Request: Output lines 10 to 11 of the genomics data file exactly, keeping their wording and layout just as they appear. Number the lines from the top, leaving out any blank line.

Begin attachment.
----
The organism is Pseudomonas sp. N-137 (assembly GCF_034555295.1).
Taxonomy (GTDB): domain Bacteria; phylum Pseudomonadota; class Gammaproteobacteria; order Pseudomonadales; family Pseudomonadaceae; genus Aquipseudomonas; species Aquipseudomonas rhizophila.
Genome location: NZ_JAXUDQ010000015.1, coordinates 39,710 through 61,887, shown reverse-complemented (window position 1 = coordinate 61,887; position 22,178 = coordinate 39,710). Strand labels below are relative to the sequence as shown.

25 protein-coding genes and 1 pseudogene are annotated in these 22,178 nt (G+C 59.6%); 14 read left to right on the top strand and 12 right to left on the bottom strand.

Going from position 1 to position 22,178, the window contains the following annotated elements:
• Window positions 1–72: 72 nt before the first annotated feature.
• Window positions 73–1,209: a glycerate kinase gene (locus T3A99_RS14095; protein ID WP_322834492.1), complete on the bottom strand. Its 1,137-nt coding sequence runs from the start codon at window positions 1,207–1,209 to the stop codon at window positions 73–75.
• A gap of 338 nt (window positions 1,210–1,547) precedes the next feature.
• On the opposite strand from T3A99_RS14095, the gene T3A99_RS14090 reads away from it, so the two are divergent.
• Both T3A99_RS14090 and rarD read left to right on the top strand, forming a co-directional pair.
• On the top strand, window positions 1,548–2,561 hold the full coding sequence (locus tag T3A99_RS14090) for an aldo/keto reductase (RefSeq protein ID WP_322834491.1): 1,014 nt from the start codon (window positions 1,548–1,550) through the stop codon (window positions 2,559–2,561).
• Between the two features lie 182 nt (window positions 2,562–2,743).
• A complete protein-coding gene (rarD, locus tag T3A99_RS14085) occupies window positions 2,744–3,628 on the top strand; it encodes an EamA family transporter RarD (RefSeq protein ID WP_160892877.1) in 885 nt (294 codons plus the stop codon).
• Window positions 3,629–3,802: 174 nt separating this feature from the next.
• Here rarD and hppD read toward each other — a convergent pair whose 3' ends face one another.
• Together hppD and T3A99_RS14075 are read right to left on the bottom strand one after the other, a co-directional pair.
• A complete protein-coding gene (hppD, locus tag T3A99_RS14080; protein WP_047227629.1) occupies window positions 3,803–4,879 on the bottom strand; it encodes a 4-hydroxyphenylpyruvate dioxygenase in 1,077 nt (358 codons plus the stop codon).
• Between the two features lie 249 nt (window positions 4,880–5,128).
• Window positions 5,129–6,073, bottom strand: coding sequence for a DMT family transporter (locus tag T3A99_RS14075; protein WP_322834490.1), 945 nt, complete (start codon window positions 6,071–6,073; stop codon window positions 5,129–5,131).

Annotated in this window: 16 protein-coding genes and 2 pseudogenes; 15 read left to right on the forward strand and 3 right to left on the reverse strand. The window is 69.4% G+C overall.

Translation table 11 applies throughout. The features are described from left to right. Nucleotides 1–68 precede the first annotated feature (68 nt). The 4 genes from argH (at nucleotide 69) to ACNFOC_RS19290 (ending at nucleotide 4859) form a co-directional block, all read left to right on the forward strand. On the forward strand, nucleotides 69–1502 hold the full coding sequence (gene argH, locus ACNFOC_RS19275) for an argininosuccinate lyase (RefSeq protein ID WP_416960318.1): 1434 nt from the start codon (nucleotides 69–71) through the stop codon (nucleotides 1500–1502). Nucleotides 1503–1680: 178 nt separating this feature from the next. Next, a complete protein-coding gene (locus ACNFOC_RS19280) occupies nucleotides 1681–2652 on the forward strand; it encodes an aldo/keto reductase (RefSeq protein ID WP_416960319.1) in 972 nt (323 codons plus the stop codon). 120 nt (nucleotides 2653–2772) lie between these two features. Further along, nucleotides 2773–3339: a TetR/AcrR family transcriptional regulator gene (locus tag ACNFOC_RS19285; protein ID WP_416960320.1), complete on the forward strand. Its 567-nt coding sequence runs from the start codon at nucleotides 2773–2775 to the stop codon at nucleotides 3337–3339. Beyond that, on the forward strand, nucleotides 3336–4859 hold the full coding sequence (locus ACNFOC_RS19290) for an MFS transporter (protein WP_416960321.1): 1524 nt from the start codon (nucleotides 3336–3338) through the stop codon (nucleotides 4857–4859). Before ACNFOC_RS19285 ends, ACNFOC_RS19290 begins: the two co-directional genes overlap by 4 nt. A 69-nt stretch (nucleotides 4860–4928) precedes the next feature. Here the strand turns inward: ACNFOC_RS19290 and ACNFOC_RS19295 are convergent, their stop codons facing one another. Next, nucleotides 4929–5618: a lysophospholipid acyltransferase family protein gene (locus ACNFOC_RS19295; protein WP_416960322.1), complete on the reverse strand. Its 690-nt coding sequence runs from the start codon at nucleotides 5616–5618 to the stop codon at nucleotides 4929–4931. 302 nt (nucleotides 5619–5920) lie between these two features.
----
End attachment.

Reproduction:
• Both T3A99_RS14090 and rarD read left to right on the top strand, forming a co-directional pair.
• On the top strand, window positions 1,548–2,561 hold the full coding sequence (locus tag T3A99_RS14090) for an aldo/keto reductase (RefSeq protein ID WP_322834491.1): 1,014 nt from the start codon (window positions 1,548–1,550) through the stop codon (window positions 2,559–2,561).